Beetroot and goats cheese ravioli

I’ve been wanting to learn to make pasta for many months and on the weekend I finally bought myself a pasta machine. The impetus stemmed from a recipe idea I developed while travelling home from work on Friday. Upon leaving the office I passed by an independent fruit and vegetable store and caught sight of some fresh beetroot. While musing upon the impossibility of sourcing such produce in supermarkets I struck upon the notion of a beetroot and goats cheese ravioli.

Before attempting my recipe I searched for a cookbook about making pasta. Unfortunately I could find no such thing. The majority focussed on pasta sauces, dedicating only a few pages to the act of making the pasta itself. In the end I resorted to the basic pasta recipe in Cook with Jamie.

6 small beetroot
1 head of garlic
3 sprigs of thyme
Olives oil
250 grams of goats cheese
Juice of half a lemon
Sea salt and black pepper
Half a portion of basic pasta dough
3 shallots
100ml strong olive oil
2 tablespoons of baby capers

1. Pre-heat oven to 200 degrees celsius. Wash the beetroot thoroughly. Top and tail them and cut them in half. Put in a roasting tray with peeled garlic and thyme. Drizzle with olive oil and shake the pan to coat. Cover the tray with tin foil and place in the oven to roast for about 45 minutes or so. They should be cooked, but firm.

2. Allow the beetroot to cool to room temperature then place in the fridge to cool further. When cold, grate coarsely with the flesh to the blade. The skin will naturally peel away and can be discarded.

3. Crumble the goats cheese into a bowl. The pieces need to be quite small so that each ravioli has a good mix of beetroot and goats cheese. Add the grated beetroot and lemon juice, and season to taste.

4. Roll out a potion of pasta dough into a sheet at the thinnest level, according to instructions. Cut in half widthways at the mid-way point. On one sheet, lightly brush with water then add teaspoons of the filling evenly along the sheet about 4 cm apart. Place the other sheet of pasta on top and press down around the filling, pushing out the air while doing so. Cut the ravioli into square with an appropriate pasta cutter. Place on a floured plate to dry.

5. Repeat until all the filling and dough has been turned into ravioli.

6. While the pasta is drying, make the sauce. Finely dice the shallots and fry in a little olive oil. When they start to become transparent add the capers. Lower to a minimal heat and add the rest of the oil. Leave for about 10 minutes to allow the flavour of the capers to infuse the oil.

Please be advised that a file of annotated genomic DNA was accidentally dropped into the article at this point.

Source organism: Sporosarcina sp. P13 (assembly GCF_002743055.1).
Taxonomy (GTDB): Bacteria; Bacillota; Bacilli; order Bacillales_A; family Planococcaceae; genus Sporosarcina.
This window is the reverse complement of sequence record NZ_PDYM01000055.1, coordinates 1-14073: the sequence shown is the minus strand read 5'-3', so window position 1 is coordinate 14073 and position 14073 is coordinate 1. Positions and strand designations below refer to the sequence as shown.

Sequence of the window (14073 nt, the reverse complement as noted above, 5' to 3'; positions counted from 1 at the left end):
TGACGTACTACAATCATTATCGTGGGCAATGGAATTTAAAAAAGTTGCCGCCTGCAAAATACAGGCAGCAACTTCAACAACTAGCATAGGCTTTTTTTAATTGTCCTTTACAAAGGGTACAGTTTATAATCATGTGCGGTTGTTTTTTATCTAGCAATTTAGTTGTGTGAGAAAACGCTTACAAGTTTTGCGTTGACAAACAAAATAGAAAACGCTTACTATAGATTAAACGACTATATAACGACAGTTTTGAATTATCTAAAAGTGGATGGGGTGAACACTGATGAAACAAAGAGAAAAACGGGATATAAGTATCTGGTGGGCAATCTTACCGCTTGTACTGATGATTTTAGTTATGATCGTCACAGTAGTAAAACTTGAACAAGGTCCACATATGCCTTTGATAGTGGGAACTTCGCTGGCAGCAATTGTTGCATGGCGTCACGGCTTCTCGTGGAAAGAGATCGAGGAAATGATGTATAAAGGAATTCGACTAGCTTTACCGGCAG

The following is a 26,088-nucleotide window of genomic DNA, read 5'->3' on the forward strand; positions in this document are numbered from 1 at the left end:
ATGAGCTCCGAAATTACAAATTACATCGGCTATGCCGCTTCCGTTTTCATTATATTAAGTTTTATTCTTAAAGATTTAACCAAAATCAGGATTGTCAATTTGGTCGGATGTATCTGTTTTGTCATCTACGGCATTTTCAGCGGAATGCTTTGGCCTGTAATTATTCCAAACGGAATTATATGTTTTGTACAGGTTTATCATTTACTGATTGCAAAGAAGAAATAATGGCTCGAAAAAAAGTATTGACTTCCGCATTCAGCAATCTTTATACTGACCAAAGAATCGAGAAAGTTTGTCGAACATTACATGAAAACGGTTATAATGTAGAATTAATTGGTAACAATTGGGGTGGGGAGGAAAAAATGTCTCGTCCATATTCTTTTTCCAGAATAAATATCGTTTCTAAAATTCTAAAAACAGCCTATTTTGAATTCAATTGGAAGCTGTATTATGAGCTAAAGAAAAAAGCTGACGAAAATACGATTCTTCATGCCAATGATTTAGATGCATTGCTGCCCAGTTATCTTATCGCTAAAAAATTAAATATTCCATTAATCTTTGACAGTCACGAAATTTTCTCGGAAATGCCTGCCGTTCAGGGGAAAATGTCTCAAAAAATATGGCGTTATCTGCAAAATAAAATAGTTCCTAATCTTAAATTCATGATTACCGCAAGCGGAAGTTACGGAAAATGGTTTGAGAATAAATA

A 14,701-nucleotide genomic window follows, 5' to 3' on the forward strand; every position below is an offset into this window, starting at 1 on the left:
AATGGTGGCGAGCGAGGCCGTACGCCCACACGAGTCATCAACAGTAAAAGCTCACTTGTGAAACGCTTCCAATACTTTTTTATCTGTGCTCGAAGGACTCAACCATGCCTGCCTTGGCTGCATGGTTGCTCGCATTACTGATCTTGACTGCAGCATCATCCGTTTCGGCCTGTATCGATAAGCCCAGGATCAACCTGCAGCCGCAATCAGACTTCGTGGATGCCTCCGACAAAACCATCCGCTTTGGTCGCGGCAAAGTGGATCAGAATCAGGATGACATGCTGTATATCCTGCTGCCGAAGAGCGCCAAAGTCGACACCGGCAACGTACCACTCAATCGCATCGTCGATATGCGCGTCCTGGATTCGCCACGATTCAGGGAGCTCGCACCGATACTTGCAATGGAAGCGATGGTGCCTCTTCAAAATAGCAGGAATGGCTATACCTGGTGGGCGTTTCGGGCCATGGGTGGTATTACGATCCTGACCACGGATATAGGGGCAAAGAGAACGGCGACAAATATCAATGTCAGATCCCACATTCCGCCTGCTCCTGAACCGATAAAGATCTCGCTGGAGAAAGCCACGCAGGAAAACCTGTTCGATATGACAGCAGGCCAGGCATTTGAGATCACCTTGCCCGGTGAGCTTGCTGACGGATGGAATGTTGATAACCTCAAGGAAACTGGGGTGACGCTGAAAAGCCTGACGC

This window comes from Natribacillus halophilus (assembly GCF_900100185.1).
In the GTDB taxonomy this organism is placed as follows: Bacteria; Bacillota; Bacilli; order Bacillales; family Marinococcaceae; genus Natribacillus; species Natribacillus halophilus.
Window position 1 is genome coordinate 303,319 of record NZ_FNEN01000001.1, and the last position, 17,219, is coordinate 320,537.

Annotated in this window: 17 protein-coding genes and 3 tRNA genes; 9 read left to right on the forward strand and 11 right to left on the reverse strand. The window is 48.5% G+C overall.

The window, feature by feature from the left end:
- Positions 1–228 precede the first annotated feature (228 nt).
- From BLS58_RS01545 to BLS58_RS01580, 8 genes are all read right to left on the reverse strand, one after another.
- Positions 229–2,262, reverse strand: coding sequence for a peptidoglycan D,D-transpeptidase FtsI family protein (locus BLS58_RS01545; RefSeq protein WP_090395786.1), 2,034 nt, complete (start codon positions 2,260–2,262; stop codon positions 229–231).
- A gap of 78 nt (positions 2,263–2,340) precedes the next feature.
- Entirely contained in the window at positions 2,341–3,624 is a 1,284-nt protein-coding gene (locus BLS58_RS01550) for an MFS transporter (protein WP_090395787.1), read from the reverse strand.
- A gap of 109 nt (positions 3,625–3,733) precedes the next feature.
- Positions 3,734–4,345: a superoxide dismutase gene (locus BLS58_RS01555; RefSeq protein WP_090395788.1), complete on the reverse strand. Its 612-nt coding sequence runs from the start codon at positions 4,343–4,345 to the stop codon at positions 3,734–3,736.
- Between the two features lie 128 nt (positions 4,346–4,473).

7. Toss pasta in sauce and serve.

Making the pasta was very time consuming, but I was really happy with the end result. The filling is really tasty, even if I do say so myself. Next time I might try making it with yolks only to see how this affects the flavour.I might also purée the beetroot to give the filling a smoother texture.

In search of the perfect bolognese part 1.

So I love pasta, and spaghetti bolognese is up there with the best of the comfort foods. However, I’ve never actually cooked it from a recipe. I don’t know why, there’s just something in me says “no”. Apparently I am determined to find my own way there instead.

One of the ongoing challenges I encounter in this quest for the perfect bolognese is that the flavour of the beef gets lost in the sauce. Even when I’ve tried cooking the meat and sauce separately, the mince just gets lost. This time I tried something different. Inspired by my lamb kofta on the weekend I decided to take the meatball approach. I know, not a traditional bolognese, but I’m more interested in flavour at this stage.

I took a very basic approach to the meatballs, mixing 500 grams of lean beef mince with a finely chopped onion (well as finely as I can, my knife skills definitely need some work!), an egg and salt and pepper. I usually use Maldon sea salt when cooking, but this time chose to use table salt. Sea salts are larger, so need time to break down. Given this, I felt that I couldn’t be confident that the salt would distribute evenly throughout the mixture in the time that it took to combine it. From this I was able to form 20 meatballs. I left them in the fridge to chill for about an hour before cooking them in a frying pan. I tend to use cooking spray wherever possible. when you like food as much as I do, it’s best to keep the additional calories down wherever possible!

I made the sauce separately, and added the meatballs once the flavours of the sauce developed. I’m not going to put my sauce recipe up because quite frankly, at this stage I’m still cheating and using an italian dried herb mix. One of these days I will start experimenting and finding the right balance of fresh herbs. However, at this stage I’m focusing on the meat. One step at a time (thus “part 1.” in the title of this post). In addition to the meatballs I added some freshly roasted yellow pepper. Actually “roasted” is a misnomer in this case. I take the grilling over a gas flame approach rather than actually roasting the peppers. I also added some pan fried mushrooms. I’ve stopped using white mushrooms in my cooking, and generally use chestnut mushrooms unless another type is specified. I find that the chestnut mushroom has a much stronger flavour. The contrast between the dark exterior and the white interior can also bring an interesting aesthetic to the dish.

Overall, I was really happy with my meatballs. By frying them I retained the flavour of the meat while ensuring that the meatballs remained succulent. Maybe now it’s time to move onto experimenting with the sauce.